The suspect was brought to state police headquarters in Appomattox
A man suspected of shooting dead eight people in rural Virginia has given himself up after a manhunt in which a US police helicopter was fired on.
Bomb teams are searching the area for explosive devices which may have been planted in the man's house and surrounding woods.
Police said medical examiners would try to identify the victims once the area has been secured.
The suspect is reported to have been personally acquainted with the victims.
The man, named as Christopher Speight, 39, turned himself in at about 0710 (1210 GMT) after an all-night stand-off with police, who had surrounded woodland just outside the town of Appomattox.
The local sheriff said Mr Speight was wearing a bullet-proof vest when he surrendered, but was not armed and did not need any medical attention.
Police are searching the area where he was hiding overnight for a high-powered rifle they believe he used to shoot at a helicopter which had been called to the scene.
The helicopter's fuel tanks were hit by four bullets, forcing it to land.
A sheriff said he believed that the suspect had had weapons training, based on arms found in the house.
Mr Speight has been taken to Appomattox regional jail, pending charges.
A spokesman for Virginia's governor said the suspect was being debriefed and was being very co-operative, although a motive for the shooting was still being investigated.
News of the shootings broke on Tuesday afternoon and everyday life in the area was paralysed, with local schools closing down as police hunted for the gunman.
The authorities were first alerted when they received a call about an injured person lying in the middle of a road.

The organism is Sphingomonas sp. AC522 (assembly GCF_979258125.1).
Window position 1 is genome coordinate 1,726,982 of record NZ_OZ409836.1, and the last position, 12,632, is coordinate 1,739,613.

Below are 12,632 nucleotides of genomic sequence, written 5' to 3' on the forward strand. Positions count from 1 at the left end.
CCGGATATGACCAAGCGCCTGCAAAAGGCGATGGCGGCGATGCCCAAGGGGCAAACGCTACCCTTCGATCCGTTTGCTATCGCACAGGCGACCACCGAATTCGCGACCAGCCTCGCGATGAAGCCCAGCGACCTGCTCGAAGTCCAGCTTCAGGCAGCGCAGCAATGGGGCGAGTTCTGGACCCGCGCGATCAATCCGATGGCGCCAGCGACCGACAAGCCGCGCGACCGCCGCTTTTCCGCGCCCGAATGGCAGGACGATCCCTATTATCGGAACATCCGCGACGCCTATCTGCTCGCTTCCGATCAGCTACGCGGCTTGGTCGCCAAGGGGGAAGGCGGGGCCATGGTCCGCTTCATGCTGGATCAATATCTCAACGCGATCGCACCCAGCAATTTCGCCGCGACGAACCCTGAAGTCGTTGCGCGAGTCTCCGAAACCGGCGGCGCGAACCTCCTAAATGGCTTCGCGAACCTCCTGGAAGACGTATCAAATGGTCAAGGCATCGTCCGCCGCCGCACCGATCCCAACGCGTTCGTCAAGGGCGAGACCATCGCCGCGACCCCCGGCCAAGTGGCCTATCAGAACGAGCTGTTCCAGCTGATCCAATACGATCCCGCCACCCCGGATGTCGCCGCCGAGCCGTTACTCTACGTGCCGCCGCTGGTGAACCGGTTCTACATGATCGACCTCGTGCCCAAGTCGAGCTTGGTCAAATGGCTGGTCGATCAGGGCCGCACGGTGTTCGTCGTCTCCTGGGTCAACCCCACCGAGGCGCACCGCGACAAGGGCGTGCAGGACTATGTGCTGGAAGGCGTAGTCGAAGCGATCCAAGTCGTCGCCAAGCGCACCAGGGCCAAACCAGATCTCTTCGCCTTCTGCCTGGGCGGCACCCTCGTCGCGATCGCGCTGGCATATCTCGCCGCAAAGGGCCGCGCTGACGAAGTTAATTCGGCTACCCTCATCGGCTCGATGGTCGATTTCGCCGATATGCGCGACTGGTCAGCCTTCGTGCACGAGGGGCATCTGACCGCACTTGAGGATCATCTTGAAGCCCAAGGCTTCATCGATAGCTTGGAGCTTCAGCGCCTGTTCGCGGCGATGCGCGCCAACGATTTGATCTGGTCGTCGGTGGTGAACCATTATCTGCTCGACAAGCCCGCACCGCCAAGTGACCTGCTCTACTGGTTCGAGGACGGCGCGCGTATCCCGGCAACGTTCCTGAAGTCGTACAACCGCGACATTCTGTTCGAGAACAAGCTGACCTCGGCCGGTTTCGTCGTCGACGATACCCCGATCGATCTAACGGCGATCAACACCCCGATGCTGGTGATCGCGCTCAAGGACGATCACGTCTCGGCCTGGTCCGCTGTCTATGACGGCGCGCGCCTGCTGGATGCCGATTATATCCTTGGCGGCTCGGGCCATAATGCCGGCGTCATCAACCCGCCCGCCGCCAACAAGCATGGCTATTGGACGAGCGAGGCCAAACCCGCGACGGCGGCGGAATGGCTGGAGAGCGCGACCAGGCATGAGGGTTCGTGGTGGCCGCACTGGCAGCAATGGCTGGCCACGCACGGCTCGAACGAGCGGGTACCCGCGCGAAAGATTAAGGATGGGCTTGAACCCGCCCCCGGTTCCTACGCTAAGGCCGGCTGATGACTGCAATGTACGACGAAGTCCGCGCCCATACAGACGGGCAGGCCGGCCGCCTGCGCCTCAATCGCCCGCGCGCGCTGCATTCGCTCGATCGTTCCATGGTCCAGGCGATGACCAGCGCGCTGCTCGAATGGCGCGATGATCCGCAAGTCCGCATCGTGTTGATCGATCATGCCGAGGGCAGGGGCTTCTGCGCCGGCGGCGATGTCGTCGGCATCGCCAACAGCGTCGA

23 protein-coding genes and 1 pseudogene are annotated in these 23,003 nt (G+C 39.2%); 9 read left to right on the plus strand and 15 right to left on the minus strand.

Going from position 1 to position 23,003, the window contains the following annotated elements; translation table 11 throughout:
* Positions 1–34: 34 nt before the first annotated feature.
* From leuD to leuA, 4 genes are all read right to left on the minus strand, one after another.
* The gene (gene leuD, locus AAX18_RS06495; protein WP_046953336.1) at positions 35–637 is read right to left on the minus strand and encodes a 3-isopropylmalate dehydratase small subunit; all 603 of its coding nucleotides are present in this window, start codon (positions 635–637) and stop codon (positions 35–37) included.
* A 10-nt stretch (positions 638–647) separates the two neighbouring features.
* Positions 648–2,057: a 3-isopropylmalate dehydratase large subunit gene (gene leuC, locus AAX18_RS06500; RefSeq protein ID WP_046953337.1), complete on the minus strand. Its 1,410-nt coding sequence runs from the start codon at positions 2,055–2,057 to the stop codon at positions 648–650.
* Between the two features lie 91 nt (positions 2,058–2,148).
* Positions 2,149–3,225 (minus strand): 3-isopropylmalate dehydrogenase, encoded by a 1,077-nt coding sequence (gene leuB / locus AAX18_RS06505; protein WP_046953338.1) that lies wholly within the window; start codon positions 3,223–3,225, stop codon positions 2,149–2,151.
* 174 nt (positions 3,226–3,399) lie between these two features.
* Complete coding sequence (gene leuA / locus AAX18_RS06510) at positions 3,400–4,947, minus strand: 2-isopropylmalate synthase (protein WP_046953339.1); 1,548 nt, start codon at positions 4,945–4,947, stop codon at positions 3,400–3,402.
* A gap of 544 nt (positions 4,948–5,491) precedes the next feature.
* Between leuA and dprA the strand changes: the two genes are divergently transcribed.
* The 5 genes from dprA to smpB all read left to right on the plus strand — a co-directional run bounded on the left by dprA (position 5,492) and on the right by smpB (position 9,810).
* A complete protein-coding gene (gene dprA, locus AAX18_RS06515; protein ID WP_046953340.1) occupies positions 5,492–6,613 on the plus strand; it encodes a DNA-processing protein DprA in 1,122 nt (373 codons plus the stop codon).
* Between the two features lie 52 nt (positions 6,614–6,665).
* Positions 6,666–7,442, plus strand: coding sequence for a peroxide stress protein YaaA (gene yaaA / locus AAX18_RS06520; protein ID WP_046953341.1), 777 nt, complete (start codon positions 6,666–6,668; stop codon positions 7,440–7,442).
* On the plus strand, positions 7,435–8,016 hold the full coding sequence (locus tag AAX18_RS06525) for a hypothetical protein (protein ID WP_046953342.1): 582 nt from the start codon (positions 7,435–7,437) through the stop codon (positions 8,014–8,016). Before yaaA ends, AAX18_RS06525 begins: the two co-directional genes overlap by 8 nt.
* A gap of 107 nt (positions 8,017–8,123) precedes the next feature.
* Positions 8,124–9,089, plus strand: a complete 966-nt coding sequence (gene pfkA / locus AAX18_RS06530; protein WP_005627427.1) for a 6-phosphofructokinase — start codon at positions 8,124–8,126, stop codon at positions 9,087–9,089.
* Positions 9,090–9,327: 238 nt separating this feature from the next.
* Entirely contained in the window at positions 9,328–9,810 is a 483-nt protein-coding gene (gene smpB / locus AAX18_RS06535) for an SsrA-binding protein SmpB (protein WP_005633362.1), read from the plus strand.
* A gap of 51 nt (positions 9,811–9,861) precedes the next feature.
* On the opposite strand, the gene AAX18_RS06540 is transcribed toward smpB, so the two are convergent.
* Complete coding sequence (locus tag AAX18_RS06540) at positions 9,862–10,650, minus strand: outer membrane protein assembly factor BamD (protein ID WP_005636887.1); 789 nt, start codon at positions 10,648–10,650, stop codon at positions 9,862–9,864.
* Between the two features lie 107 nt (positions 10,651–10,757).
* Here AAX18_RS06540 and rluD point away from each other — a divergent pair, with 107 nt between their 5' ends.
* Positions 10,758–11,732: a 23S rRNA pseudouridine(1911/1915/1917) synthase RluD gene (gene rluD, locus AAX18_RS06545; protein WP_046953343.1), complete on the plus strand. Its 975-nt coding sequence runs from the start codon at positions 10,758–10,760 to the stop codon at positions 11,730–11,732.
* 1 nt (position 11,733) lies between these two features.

When a deputy arrived at the scene, he heard gunfire and called for back-up.
The injured man was taken to hospital where he died of his wounds.
Police from across the state were brought into the densely wooded area, which is about 100 miles (160km) south-west of Virginia's capital, Richmond.
Police dogs and a National Guard helicopter with thermal imaging equipment were used to search the woods.
Mr Speight is the co-owner of the house in Snapps Mill Road, where the first reported victim was found.
He also owns a large tract of land next to the house.
The Washington Post quoted local officials as saying two of the dead were believed to be his wife and son.
Police found three bodies inside the house and another four outside. The eighth victim was the man found injured in the street.
County Administrator Aileen Ferguson said it was one of the worst mass killings in Virginia's history, "probably the worst since the Virginia Tech killings in 2007", when a student shot 32 people .